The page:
Sorry for not posting since launch — I had a backlog of sleep to catch up on the first night, and then I had to sit and reload our stats reports every couple of seconds all Saturday. That was a lot of fun. 🙂 The reactions we’ve gotten have been fantastic, both from users and in blog and news posts. Thanks to everyone for all of the great feedback, praise, suggestions, and occasional criticism. It’s all helpful in improving the site, and for us, having worked on this for a long time in a small group, it’s been great validation and satisfaction. Thank you.

Thanks also to our preview users, who made the site launch as successful as it was. We had a six-month preview release, and in that time, we were able to make the first experience great for a lot of people this week. Without our preview users, that never would have been possible. I know a few hundred people who signed up for the preview didn’t get in until we launched, even though we were letting in a couple of hundred a day at the end. We really appreciate everyone who signed up, tried it out, and especially sent us feedback.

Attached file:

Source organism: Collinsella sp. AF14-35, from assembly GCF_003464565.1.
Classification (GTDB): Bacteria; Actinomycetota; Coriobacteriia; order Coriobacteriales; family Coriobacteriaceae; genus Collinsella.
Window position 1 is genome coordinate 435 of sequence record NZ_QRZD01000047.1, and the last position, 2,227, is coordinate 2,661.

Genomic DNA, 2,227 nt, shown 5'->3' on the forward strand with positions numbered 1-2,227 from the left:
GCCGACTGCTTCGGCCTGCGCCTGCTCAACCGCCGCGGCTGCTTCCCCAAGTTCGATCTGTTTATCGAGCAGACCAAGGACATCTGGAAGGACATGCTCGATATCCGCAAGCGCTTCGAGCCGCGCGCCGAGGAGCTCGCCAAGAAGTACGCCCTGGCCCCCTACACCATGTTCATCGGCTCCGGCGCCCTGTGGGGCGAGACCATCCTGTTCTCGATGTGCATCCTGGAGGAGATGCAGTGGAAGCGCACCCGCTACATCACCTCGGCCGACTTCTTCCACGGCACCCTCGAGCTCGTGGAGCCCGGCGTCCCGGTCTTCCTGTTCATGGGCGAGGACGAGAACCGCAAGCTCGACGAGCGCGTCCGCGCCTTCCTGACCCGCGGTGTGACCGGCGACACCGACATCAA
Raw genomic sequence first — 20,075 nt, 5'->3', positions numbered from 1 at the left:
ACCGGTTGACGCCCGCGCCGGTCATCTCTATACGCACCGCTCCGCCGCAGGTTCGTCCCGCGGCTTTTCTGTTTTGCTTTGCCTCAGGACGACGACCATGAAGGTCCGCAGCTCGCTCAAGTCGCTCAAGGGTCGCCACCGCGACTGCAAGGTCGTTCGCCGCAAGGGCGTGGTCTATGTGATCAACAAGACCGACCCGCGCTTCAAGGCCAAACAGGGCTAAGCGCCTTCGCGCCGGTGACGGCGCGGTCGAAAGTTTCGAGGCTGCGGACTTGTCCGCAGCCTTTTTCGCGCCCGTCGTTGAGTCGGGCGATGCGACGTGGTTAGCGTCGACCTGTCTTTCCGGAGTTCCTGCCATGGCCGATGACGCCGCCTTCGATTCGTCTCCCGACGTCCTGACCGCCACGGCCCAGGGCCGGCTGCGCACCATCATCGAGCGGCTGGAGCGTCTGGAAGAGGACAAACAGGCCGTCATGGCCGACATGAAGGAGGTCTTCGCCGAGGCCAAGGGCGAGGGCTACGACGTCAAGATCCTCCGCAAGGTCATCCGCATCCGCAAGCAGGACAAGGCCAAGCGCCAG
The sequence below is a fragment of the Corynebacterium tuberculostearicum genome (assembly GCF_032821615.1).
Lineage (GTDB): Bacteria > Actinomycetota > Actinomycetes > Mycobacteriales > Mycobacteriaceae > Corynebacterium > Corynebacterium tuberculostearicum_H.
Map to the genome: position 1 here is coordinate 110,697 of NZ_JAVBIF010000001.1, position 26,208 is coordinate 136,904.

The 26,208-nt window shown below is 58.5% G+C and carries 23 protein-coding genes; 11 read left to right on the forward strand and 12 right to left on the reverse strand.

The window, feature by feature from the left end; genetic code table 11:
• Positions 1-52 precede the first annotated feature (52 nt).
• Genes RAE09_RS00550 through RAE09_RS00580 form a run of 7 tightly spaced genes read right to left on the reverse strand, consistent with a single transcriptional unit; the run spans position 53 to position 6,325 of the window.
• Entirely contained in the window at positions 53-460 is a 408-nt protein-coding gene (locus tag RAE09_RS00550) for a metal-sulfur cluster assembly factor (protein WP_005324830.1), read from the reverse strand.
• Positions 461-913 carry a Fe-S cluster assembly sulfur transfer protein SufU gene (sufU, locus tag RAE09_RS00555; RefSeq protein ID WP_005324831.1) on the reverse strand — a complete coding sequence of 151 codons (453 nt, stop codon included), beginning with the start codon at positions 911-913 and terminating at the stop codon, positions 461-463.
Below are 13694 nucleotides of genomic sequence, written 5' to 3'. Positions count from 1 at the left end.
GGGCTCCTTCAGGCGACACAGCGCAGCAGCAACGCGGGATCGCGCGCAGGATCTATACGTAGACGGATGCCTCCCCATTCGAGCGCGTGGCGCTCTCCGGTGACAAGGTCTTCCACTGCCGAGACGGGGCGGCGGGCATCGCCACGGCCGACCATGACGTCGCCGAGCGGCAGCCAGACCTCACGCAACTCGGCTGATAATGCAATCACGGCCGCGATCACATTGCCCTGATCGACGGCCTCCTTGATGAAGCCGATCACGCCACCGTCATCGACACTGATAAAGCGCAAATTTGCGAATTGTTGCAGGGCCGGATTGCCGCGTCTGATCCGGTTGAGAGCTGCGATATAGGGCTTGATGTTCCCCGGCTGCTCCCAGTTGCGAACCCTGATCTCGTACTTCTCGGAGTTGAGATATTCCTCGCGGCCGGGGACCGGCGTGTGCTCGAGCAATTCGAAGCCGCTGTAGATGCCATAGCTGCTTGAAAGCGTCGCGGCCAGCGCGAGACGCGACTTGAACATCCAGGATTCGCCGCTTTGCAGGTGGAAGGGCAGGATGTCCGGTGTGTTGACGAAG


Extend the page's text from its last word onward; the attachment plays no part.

That said, with thousands of banks and credit cards in the U.S. and thousands more around the world, we have some fixes to make. If you’ve sent in a support request, we’re working through those requests and expect to have them mostly cleared tomorrow. In the meantime, here are a few answers to the most common questions:

  1. Yes, we happily support any international bank or credit card that offers OFX, QFX, or QIF export. We didn’t have a good database of banks around the world when we launched, but we’re adding them on request. We are planning to allow you to enter your own bank or credit card, so you don’t have to wait for us to do it, shortly.